Alphonse Chapanis, Professor Emeritus at Johns Hopkins University, died October 4, 2002 at age 85 after complications from knee surgery [New York Times Obituary]. He will be sorely missed.
During his 50+ year career, Chapanis helped found the field of ergonomics (also called "human factors"). His contributions included:
Chapanis was also president of the Society of Engineering Psychologists and the Human Factors Society (Now the Human Factors and Ergonomics Society). The HFES award for the outstanding student paper at its annual conference also bears his name.
In addition to his work at Johns Hopkins, he also worked for the US Army and Bell Labs, and worked as a consultant for companies such as IBM (where he introduced the concept of of human factors to Big Blue).
The Professor Was A Spy
In his Autobiography, "The Chapanis Chronicles," he revealed that some of his trips behind the iron curtain were paid for by an unnamed US government intelligence agency. In addition to his professional activities on his trips to the USSR, he was asked to write classified reports "about certain individuals, organizations, and conditions I observed or encountered during my travels." (Chapanis, 1999, p.226)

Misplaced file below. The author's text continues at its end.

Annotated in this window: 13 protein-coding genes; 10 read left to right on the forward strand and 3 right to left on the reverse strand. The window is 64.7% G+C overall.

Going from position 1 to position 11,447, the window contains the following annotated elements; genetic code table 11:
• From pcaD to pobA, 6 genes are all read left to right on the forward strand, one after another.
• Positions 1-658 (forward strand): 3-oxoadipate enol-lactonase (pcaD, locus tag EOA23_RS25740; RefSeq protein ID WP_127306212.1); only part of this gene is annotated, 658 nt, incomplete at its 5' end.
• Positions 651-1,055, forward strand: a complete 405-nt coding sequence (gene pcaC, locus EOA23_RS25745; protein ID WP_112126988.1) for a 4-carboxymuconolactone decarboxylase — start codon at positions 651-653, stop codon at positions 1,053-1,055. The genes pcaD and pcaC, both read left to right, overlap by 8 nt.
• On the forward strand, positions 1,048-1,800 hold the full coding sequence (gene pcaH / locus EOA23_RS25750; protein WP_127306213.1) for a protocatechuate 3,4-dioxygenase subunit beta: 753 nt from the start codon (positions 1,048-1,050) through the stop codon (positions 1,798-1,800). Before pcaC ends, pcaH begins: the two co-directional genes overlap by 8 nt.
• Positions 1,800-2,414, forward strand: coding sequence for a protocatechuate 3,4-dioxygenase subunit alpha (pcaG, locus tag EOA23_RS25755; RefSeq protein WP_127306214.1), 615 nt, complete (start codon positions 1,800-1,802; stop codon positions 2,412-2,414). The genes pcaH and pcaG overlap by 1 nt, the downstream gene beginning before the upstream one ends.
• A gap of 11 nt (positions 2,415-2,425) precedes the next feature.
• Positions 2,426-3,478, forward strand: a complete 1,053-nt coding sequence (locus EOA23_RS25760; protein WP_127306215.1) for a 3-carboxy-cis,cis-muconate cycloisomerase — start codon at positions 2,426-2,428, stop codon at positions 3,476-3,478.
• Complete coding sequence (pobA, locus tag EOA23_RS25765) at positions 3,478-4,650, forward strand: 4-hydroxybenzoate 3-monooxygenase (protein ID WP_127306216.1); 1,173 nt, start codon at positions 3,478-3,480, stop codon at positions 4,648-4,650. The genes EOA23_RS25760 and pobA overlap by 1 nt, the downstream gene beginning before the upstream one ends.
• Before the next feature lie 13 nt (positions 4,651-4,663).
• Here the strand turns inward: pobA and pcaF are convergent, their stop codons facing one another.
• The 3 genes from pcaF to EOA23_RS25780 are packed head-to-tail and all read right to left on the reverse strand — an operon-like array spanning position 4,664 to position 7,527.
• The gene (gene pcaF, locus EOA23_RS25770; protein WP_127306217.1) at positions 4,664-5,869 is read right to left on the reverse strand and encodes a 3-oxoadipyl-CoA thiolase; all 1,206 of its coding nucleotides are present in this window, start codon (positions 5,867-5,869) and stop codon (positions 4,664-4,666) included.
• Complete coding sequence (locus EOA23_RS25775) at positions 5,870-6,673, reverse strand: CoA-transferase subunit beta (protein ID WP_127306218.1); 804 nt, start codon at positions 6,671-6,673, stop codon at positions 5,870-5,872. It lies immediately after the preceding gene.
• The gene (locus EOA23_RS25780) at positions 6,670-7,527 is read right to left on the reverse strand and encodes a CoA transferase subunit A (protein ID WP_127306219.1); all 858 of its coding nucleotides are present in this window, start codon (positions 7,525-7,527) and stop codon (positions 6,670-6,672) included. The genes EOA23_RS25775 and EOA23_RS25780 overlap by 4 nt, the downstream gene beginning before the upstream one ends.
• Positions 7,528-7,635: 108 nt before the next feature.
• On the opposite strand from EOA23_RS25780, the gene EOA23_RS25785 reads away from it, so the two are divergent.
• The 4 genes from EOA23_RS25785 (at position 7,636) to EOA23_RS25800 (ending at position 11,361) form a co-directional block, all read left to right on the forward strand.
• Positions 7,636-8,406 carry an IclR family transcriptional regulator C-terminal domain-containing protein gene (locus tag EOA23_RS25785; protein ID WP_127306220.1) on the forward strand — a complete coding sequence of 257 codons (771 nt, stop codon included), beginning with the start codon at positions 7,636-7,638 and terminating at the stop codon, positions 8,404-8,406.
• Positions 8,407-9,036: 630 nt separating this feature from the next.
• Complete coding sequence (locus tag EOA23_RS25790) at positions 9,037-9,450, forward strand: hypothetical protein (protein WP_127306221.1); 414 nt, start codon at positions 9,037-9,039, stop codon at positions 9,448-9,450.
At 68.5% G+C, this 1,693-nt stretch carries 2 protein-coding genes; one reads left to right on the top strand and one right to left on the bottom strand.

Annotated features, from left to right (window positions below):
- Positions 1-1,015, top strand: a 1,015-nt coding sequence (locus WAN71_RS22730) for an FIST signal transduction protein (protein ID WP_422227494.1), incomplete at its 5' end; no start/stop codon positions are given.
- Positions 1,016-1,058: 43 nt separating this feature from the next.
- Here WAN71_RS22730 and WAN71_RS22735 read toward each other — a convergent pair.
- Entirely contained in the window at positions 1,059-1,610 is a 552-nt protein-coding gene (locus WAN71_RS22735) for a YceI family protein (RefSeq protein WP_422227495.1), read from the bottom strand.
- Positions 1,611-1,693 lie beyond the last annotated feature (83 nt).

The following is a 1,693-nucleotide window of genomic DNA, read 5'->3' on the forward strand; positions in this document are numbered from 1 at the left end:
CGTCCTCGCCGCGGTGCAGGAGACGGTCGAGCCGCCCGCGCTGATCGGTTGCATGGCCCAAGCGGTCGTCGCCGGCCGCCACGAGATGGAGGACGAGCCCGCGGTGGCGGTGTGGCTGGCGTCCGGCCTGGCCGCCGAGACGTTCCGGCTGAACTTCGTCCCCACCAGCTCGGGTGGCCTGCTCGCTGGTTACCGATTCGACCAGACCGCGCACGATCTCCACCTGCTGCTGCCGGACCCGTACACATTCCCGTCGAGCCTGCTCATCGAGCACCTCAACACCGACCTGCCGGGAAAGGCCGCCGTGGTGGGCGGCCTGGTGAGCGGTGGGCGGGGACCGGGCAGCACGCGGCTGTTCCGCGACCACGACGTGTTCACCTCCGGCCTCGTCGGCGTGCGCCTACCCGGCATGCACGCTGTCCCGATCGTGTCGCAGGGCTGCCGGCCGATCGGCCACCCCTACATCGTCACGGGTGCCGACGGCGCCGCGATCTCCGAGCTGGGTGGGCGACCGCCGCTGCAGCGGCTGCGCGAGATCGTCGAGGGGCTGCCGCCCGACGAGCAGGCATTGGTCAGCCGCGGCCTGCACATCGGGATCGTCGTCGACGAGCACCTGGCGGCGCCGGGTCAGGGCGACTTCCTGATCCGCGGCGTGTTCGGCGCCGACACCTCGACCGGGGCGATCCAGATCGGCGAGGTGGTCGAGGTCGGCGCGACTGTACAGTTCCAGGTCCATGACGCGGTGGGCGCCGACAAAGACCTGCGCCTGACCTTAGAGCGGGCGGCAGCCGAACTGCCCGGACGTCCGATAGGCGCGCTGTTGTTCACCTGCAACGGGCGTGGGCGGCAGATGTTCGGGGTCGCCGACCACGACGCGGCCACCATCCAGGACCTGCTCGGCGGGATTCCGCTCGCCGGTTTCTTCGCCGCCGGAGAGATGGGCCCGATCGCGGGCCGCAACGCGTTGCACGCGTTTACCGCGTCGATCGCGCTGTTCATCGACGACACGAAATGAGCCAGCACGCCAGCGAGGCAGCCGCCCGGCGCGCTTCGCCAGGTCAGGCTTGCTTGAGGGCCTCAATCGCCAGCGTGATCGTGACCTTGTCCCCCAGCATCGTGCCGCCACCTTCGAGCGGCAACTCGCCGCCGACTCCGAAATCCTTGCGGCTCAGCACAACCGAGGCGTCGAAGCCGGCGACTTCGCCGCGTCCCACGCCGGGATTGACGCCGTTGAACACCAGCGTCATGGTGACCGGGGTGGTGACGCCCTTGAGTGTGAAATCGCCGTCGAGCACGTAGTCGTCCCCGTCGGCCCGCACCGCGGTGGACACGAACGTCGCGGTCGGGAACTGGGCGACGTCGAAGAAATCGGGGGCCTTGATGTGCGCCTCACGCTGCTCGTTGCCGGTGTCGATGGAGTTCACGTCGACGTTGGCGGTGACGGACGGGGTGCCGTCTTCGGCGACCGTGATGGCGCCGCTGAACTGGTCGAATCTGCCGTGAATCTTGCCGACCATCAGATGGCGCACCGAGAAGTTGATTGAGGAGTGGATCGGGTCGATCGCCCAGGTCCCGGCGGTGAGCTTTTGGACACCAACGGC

In fact, his spy work ironically caused him to lose his SECRET clearance and some consulting work because he could not explain to another government agency why he had taken so many trips behind the iron curtain (Chapanis, 1999).
At the end of his career, Chapanis wrote a memior which ended with these words:
"...[T]here is one thing I have never regretted - and that is my choice of profession. Human factors has always been challenging, frustrating at times, rewarding at others, but never dull. I can honestly say in retrospect that I have had a full life - an exciting life - and that I have enjoyed telling people about human factors, educating students and others to take over where I have had to leave off, and grappling with problems of trying to make our material world safer, more comfortable, and easier to cope with. In fact, there is only one thing I truly regret -
Chapanis, A. (1951). Color blindness. Scientific American, 184, 48-53.
Chapanis, A. (1965). Words, words, words. Human Factors, 7, 1-17.
Chapanis, A. (1967). The relevance of laboratory studies to practical situations. Ergonomics, 10, 557-577.
Chapanis, A. (1970). Relevance of physiological and psychological critera to man-machine systems. Ergonomics, 13, 337-346.
Chapanis, A. (1984). Taming and civilizing computers. Annals of the New York Academy of Sciences, 426, 202-218.
Chapanis, A. (1996). Human Factors in Engineering Design. New York, NY: Wiley.
Chapanis, A. (1999). The Chapanis Chronicles: 50 Years of Human Factors Research, Education, and Design. Santa Barbara, CA: Agean. [Web Page]